Houston Oil Executives Up the Ante at YES Prep Poker TournamentFebruary 19, 2010, 11:48 AM EST
By Edward Klump
Feb. 19 (Bloomberg) -- Houston, the energy capital of the world, seemed more like the Las Vegas Strip last night.
About 600 employees from oil and natural-gas companies gathered downtown for more than five hours of Texas Hold ‘Em as YES Prep Public Schools held its sold-out fifth annual oil and gas poker fundraiser.
Companies such as Marathon Oil Corp. paid $5,000 to $25,000 per table. Individuals could buy a seat for $600 each.
YES Prep, a charter-school system that requires students to be accepted to a four-year college before graduating, said it raised about $800,000 before expenses on the tournament, which has swelled from 180 people its first year.
“I’ve been in the oil and gas business for 26 years and basically you’re either playing golf, shooting skeet or going to some gala,” said Joe Greenberg, president of Alta Resources LLC and chairman of YES Prep’s board. “This is by far the most fun event, in my opinion, in the oil and gas business every year.”
Workers in casino attire dealt cards and counted chips in the Corinthian, a neoclassical building with columns rising 35 feet (11 meters). The event included door prizes such as round- trip airfare and a set of King Cobra SZ irons.
The tournament winner, David Baggett, founder and managing partner of Opportune LLP, only received congratulations because of Texas gambling restrictions.
“Essentially, you’re playing against your peers for bragging rights and the winner gets basically their picture in Oil and Gas Investor magazine,” said Ryan Dolibois, chief development officer at YES Prep.
The YES Prep system, chartered in 1998, said it receives about 80 percent of its funding from state and federal sources, with the rest from donors such as foundations and corporations.
The board of trustees includes energy executives such as Greenberg, as well as Douglas Selman, who is retired from Exxon Mobil Chemical Co., Janet Clark, chief financial officer at Marathon, and Alan Harris, chief development officer at Spectra Energy Corp.
"A child's learning is the function more of the characteristics of his classmates than those of the teacher." James Coleman, 1972
Friday, February 19, 2010
"Houston Oil Executives Up the Ante at YES Prep Poker Tournament"
Hedge fund managers and banksters fund NYC charters; the Daley political machine and his cronies run Chicago charters; and one of the biggest charter chains in Houston is funded by oil and energy execs looking for tax breaks.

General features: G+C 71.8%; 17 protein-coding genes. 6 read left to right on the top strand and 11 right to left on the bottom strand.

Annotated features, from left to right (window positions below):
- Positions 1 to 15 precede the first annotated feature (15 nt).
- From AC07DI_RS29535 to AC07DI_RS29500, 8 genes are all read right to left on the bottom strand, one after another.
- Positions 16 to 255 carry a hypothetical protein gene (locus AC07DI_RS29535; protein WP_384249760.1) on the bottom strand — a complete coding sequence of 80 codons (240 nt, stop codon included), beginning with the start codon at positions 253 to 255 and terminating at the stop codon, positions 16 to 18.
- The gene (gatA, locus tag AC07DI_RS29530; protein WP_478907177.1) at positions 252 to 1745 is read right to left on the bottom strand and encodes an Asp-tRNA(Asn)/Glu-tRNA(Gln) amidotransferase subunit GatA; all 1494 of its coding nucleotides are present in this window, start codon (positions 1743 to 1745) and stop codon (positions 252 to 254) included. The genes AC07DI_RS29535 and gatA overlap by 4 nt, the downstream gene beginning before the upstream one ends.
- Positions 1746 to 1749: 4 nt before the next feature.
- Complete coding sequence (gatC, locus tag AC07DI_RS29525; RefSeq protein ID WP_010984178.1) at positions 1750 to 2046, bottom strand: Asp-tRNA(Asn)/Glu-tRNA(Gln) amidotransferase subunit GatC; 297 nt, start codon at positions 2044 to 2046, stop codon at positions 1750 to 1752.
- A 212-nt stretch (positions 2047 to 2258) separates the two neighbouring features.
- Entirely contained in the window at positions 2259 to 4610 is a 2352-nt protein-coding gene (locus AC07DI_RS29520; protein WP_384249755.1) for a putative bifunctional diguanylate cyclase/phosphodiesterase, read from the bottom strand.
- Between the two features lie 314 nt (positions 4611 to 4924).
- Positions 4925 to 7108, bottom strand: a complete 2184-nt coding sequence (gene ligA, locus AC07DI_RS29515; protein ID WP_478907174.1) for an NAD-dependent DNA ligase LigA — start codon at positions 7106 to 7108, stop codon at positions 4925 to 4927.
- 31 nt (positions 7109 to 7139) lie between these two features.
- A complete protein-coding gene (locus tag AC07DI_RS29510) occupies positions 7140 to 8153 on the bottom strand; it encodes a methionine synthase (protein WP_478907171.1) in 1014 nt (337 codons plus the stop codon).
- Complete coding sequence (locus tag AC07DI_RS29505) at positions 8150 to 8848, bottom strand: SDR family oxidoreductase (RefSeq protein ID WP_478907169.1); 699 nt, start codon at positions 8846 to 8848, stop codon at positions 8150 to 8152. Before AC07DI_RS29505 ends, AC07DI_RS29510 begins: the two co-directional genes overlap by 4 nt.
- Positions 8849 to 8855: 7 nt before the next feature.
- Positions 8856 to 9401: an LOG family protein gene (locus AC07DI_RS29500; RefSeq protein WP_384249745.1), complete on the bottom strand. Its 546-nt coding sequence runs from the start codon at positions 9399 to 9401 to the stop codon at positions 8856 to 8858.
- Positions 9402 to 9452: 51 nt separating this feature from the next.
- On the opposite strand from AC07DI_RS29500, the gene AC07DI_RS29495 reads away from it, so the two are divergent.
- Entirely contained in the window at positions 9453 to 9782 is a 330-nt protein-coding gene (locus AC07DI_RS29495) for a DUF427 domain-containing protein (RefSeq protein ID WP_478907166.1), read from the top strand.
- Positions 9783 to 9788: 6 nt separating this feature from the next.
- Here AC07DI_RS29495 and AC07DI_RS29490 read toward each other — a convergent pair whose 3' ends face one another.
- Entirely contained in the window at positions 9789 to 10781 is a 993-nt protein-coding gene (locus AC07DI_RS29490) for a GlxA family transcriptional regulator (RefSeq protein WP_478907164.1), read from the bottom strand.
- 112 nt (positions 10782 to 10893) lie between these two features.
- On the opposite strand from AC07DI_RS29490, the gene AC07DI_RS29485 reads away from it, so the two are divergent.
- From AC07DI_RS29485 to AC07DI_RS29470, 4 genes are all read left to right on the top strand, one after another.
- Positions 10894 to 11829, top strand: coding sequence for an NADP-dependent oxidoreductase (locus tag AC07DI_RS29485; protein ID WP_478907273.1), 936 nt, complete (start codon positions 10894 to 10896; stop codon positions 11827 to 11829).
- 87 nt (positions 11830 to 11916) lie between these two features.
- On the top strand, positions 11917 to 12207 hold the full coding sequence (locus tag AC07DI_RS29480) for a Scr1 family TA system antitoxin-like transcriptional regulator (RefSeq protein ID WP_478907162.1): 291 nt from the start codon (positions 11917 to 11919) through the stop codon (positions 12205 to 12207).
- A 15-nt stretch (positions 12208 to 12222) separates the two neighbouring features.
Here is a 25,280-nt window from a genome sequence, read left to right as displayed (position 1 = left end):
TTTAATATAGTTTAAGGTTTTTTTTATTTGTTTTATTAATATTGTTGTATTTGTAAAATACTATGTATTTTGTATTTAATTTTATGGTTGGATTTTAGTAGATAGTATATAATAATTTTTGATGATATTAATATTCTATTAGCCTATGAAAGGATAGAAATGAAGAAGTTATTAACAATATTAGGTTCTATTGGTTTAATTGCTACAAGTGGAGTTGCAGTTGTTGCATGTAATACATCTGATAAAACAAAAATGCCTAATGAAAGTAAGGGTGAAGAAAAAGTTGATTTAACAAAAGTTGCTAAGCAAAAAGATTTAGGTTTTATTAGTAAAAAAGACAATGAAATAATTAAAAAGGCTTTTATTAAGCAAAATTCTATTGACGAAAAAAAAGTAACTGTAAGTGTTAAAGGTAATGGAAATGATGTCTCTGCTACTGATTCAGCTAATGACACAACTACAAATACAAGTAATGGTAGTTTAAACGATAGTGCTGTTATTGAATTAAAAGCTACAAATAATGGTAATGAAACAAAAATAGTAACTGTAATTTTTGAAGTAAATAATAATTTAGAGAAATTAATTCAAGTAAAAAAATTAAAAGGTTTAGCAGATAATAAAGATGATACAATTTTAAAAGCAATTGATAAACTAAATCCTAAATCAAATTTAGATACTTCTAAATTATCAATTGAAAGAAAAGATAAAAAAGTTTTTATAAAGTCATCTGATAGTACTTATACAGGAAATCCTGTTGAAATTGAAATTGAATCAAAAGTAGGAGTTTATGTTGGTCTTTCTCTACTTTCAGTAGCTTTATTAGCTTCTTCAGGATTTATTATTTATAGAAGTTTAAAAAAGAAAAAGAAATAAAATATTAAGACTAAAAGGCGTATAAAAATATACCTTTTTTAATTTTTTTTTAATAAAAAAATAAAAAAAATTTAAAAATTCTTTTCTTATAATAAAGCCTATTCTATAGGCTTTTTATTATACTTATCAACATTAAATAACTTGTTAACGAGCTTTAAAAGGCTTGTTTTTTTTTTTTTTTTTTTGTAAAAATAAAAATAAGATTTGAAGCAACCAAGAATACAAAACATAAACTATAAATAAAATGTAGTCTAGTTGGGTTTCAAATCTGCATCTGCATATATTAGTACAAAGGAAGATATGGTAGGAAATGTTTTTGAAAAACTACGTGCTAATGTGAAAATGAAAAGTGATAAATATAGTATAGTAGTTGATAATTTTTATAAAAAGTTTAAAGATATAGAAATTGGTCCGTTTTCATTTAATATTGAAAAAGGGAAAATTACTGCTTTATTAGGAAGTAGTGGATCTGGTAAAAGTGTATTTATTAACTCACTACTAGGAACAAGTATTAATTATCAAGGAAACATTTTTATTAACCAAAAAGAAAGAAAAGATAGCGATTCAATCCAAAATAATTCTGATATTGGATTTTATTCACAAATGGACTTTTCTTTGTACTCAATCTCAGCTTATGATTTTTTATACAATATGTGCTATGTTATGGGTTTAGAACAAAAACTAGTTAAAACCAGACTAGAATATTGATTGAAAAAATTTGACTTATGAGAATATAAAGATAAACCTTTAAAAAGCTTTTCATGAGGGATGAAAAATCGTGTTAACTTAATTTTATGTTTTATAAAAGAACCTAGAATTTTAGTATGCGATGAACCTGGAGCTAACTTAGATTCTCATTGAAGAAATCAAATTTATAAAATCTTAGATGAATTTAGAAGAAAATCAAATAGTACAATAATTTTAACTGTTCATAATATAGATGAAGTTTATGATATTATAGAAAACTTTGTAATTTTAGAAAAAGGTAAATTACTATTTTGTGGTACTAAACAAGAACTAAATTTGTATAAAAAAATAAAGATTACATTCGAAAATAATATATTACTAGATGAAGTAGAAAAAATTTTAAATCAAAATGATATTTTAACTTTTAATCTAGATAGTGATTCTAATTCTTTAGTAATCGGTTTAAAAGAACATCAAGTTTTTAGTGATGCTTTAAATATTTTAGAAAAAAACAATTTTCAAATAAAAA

From Business Week:
Posted by Anonymous at 12:20 PM
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Sorry to be off-topic, and sorry if this has already been addressed by Schools Matter, but it looks like they've made enough "progress" dismantling urban school systems that they're confident that it's time to set their aim on suburban districts -- this was in my morning's paper:ReplyDelete
(In case the link doesn't work, Cincinnati Enquirer, Feb 19, " 'Private public' schools criticized")
This article is about The Fordham Insitute's new study questioning whether suburban districts deserve public money because they serve so few poor students. It argues that these school districts are so "exclusive" that they are essentially private schools and as such, shouldn't receive tax funds. That is, public funding of any school is the same as welfare and the suburbs aren't poor enough.
It says, "Many people voice opposition to school voucher...programs because they object to public funds supporting 'exclusive' private schools...Would these same folks oppose public funding for America's 2,800 'private public schools' - funding that runs into the tens of billions of dollars?"
Yes, we all agree, the inequality is past revolting, but of course that's not what this is about -- this is about starting the attack to defund the schools which actually receive the support that *all* school deserve, and which produce the results that show what's really possible. This is about getting rid of the proof that there can be excellent public schools, and chip away at the middle class a bit, too.
Full disclosure: Yes, we live in such a district (though we must have "enough" low-income students in ours to have escaped this paricular dragnet, we're not listed in this article). It's a choice we made primarily because we have a special needs kid and being in a district with deep pockets was a priority for us; the progress our son continues to make convinces us we made the right choice. We only wish every child had the same opportunities.
I will also add that it's not like I didn't see this coming (especially as a occasional visitor to this site). I was just hoping my family would have enough time to get our kid through school -- and sell our house before the property values were cut -- before the suburbs were in their sights. Oh well.
Keep doucumenting the atrocities,
I'm playing good enough for this tournamentReplyDelete